Bowled over by its terrific earnings visibility and monster yields, I used to own shares in one of Britain’s Footsie-quoted electricity providers, SSE being the stock in question.
I sold out some time ago as the impact of the growing number of smaller, promotion-led independent suppliers began to chip away at the profitability of the Big Six operators.
There are still plenty of investors seduced by the allure of big dividends though, even as these companies’ share prices have taken a battering over recent years. Centrica (LSE: CNA) has seen its share price fall by more than 60% over the past five years as its British Gas division has suffered.
And the slowdown at its retail arm shows little sign of abating, raising the question of how much further its market value will continue to deteriorate. It saw the number of customers on its books slump a shocking 10% in 2017 to 12.8m, a result that pushed adjusted operating profit 17% lower to £1.25bn.
As if the rise of the challenger suppliers wasn’t enough to contend with, the FTSE 100 provider and its larger peers also face the prospect of added strain on future profitability as politicians take steps to introduce vote-winning price caps.
Dividends on the block?
Centrica has vowed to undertake more streamlining in the wake of 2017’s disastrous result, pledging to cut another 4,000 heads from its workforce as it rallies against a flagging bottom line and tries to retain its lustre with dividend investors.
The business was forced to keep the dividend locked at 12p for last year, putting paid to its progressive payout policy. And I believe — like my Foolish colleague Paul Summers — that a payout cut is a very real possibility in the not-too-distant future.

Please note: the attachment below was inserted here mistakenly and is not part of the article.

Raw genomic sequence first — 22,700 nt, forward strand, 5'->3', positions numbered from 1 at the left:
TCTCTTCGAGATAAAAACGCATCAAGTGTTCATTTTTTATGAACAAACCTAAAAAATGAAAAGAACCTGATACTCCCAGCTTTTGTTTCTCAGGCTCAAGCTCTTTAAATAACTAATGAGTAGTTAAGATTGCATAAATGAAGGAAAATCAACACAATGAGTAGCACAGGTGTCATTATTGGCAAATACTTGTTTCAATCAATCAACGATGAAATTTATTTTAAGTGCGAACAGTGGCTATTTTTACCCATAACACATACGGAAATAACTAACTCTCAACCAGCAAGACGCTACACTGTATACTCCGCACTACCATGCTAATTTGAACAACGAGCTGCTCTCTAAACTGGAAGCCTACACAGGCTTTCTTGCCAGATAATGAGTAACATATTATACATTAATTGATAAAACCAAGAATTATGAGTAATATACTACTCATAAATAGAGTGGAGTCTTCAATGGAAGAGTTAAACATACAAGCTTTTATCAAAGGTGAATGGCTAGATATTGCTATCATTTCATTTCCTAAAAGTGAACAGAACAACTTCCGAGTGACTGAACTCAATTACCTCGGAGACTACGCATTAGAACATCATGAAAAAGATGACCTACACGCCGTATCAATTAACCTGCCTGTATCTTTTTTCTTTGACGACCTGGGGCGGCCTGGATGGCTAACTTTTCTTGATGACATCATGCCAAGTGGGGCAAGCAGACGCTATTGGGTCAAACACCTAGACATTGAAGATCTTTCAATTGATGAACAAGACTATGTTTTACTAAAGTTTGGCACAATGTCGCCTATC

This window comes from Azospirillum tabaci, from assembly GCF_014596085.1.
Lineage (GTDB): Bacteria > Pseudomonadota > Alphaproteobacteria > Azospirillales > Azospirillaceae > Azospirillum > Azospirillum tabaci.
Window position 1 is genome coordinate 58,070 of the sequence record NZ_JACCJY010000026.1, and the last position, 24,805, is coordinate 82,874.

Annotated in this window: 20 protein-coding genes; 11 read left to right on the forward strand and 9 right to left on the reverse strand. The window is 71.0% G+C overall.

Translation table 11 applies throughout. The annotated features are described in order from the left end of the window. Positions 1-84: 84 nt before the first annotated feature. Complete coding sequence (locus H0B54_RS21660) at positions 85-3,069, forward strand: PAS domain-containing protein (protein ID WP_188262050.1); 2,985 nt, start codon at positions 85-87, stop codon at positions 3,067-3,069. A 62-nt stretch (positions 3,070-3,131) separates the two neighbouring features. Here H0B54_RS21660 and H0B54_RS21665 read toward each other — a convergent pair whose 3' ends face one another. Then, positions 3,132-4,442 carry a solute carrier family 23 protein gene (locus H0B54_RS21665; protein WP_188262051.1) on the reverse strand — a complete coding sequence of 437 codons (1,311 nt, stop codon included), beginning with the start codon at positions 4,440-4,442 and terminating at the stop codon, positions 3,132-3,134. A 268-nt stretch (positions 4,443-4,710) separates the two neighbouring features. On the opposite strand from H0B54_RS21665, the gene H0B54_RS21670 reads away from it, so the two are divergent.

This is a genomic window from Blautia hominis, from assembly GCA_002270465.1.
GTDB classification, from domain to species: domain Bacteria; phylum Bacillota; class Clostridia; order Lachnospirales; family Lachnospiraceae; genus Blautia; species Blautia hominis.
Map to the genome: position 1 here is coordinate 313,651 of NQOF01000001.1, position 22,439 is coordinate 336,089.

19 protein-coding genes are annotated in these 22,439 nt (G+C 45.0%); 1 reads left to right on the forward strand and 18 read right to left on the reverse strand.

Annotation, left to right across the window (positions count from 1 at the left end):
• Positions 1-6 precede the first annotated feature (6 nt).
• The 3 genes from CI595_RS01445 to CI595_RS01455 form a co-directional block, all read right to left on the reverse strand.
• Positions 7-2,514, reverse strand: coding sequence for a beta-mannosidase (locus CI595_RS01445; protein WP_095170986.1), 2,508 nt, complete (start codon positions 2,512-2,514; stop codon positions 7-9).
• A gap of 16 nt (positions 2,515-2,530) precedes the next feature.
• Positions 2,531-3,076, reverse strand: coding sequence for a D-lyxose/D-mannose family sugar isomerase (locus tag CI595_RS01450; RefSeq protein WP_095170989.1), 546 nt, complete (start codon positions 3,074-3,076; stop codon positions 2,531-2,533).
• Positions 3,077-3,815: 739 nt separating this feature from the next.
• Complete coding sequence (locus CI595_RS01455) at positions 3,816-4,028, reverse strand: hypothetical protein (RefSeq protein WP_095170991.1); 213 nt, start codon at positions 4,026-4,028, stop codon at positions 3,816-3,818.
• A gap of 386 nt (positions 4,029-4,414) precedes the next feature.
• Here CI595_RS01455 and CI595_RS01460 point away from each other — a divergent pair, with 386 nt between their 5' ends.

City analysts certainly think so, and are tipping not one but two slashes over the medium term. Payouts of 11.6p and 11.2p are forecast for 2018 and 2019 respectively. However, even these projections are still covered barely by earnings in this period. And while net debt stands at the lower end of Centrica’s targeted £2.5bn-£3bn range, this could easily start creeping higher again, putting dividends in danger of still heftier cuts than those currently being banded around by the brokers.
I would give Centrica’s forward yield of 8.7%, as well as its low corresponding P/E ratio of 9.9 times, little regard and steer well clear today.
A genuine dividend great
In fact, were I a holder of Centrica stock I would be quite happy to sell out and plough the capital into Ten Entertainment Group (LSE: TEG).
The ten pin bowling operator announced on Wednesday that revenues ticked 5.5% higher in 2017 to £71m, while like-for-like sales improved 3.6% thanks to “both increased spend per head and footfall.” Consequently profit before tax at the Bedford business leapt 18% from a year earlier to £13m.
With Britons’ love of bowling going through something of a renaissance, and Ten Entertainment expanding rapidly to capitalise on this trend (it acquired another two sites last month to take the total to 42), City analysts are forecasting earnings growth of 15% and 12% in 2018 and 2019 respectively.
And these forecasts leave the business dealing on a bargain forward P/E ratio of 9.9 times. When you throw dividend yields of 4.6% and 5.1% into the ring too, I reckon Ten Entertainment is a terrific buy for both growth and income hunters today.
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Royston Wild has no position in any of the shares mentioned. The Motley Fool UK has no position in any of the shares mentioned. Views expressed on the companies mentioned in this article are those of the writer and therefore may differ from the official recommendations we make in our subscription services such as Share Advisor, Hidden Winners and Pro. Here at The Motley Fool we believe that considering a diverse range of insights makes us better investors.